This Is How Executives Are Fixing Their Data Shortcomings
As executives look to identify disruption and change in their markets, they’re investing in more data tools and technologies.
This article was published on Forbes.com in March 2021.
Data drives the global economy—and the demand for novel datasets is only increasing.
Business leaders are putting a lot of energy into finding ways to tap both internal and external data sources. And data collection and analysis are central to leaders’ strategies for increasing organizational agility, according to a survey of 1,001 U.S. mid-market executives that Forbes Insights conducted on behalf of Capital One in late 2020.
When asked how they planned to detect change and disruption, surveyed executives said they want to improve how they use data. Now and in the coming year, the vast majority of business leaders plan to:
- Develop state-of-the-art analytics and dashboards (81%)
- Access a wider range of data (76%)
- Deploy state-of-the-art data strategies (76%)
Just as compelling as what the survey suggests about the future is what it reveals about the present: Most leaders don’t think their businesses are leveraging data effectively or strategically.
Just 21% strongly agreed that their existing data strategies are informing strategic and operating decisions in a timely, accurate and insightful manner. And only 10% strongly agreed that their data strategies are among the most advanced in their industries.
Processing More, Processing Better
Data is not finite. In fact, the creation of new data is accelerating more quickly than ever before.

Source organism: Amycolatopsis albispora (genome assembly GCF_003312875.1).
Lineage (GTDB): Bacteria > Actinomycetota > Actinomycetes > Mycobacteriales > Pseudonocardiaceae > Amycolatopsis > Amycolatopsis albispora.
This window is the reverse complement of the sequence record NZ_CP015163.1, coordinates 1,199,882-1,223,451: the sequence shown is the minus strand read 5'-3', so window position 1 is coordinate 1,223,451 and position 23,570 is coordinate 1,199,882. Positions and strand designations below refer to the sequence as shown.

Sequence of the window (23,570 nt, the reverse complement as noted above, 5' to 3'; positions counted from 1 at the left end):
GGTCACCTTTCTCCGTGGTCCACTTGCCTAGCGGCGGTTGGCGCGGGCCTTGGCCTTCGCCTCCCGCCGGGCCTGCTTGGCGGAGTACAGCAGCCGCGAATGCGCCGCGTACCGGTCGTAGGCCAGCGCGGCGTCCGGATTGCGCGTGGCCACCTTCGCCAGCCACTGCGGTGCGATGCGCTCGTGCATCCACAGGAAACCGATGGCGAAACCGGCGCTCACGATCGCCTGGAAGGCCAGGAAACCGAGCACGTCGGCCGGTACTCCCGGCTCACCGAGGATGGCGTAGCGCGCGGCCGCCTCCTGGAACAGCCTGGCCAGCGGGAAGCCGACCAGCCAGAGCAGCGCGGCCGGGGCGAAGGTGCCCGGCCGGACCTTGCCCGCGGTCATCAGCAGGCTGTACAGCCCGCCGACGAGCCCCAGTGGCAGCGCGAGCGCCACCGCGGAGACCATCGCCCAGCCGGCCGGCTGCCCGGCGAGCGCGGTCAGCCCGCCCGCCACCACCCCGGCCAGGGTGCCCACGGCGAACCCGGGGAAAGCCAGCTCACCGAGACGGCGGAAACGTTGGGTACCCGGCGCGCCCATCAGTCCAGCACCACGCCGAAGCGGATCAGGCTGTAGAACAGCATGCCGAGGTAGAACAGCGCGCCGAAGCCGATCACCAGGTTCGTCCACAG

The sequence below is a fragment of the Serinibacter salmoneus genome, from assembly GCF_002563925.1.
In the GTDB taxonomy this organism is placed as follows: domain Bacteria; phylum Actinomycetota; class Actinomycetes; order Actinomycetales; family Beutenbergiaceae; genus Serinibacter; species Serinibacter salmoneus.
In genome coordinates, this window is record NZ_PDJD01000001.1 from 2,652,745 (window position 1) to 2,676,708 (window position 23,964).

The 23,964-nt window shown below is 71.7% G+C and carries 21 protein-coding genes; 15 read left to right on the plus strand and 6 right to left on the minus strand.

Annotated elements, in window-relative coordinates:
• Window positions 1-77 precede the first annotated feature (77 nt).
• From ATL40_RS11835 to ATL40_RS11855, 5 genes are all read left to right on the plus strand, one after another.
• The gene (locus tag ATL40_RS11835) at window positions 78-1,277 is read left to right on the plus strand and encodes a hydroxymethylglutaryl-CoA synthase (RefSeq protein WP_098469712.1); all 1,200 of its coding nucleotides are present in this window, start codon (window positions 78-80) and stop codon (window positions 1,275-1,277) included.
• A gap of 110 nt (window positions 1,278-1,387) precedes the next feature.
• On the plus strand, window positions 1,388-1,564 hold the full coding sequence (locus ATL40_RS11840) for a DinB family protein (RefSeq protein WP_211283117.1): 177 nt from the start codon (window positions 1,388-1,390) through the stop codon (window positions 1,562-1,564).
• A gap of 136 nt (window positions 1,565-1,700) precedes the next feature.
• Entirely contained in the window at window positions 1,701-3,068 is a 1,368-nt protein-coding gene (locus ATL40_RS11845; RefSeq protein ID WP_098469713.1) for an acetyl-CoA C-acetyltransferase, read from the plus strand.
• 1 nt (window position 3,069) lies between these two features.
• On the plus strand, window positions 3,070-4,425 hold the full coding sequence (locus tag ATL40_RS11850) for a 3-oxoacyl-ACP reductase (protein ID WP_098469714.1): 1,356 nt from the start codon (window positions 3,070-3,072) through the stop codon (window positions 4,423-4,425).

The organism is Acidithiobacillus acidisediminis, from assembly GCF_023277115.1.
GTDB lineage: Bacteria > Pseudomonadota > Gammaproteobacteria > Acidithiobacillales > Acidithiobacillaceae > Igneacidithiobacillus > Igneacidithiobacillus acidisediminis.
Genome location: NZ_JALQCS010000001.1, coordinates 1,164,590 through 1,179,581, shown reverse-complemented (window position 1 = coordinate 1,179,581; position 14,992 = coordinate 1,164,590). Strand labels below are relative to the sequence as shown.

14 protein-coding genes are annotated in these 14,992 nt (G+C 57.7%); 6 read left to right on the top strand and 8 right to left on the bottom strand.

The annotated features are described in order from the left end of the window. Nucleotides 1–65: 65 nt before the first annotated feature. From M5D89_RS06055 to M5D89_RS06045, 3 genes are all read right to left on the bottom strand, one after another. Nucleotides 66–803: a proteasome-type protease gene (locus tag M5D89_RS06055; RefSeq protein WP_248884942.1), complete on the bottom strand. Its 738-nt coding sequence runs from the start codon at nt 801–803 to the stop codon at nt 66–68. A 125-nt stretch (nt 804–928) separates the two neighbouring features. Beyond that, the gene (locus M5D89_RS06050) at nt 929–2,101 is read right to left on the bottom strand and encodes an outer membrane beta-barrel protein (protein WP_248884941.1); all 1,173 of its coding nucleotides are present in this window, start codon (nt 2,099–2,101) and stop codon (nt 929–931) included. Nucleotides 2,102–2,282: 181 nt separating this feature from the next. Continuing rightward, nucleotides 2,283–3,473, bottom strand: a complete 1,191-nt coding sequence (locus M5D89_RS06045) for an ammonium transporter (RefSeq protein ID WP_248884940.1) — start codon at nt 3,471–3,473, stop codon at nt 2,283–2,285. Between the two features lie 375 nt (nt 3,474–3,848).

Because that’s the case, supply isn’t the challenge. Rather, it’s spinning the data into gold that’s top-of-mind for these executives.
“Every touchpoint with the consumer is a data point,” says Lori Coulter, CEO and co-founder of Summersalt, a direct-to-consumer apparel brand. “We’re capturing this data from an engineering perspective and then … using [this data] on a day-to-day basis to optimize. We just have data at our fingertips.”
During the Covid-19 pandemic, Coulter explained, having the most robust data made it possible to create new consumer-demand forecasts for upcoming sales cycles.
“In Covid, within four to six weeks, we essentially planned for every potential scenario, [and] we finally decided that the consumer would come back in the summer. By May we weren't 100% sure, but we bet on growth and we bet on the consumer—and we were right.”
Clearly, data is another critical piece of the puzzle, helping organizations improve both agility and resilience. When asked about how they plan to increase agility and resilience across their operations, many leaders indicated that they’re focusing on improving their capabilities to process and analyze big data.
And more than one-third (37%) are also planning to invest in predictive artificial intelligence and machine learning.
The Always-On Imperative
To help detect change and disruption, 61% of surveyed executives say they are moving away from periodic performance evaluation to continuous data analysis.
David Duncan, president and CEO of First Hospitality, could be ahead of the curve in this respect.
“Our teams had the technology in place to not only stay in communication but to collaborate—looking at live data, looking at active reports and the health of the business,” he says. “For that, we needed to quickly retool our technology platform to make sure everything was in the cloud. Thankfully most of it was, but it wasn’t necessarily easy to access. Now it’s intuitive.”
If it’s true that every organization must become a tech company to thrive in today’s hypercompetitive landscape, it’s also true that each must accept the critical importance of data for doing business.
Whether it’s used to optimize global supply chains or create better customer experiences, data is the digital life force of the global economy. Savvy executives have been racing to embrace it.
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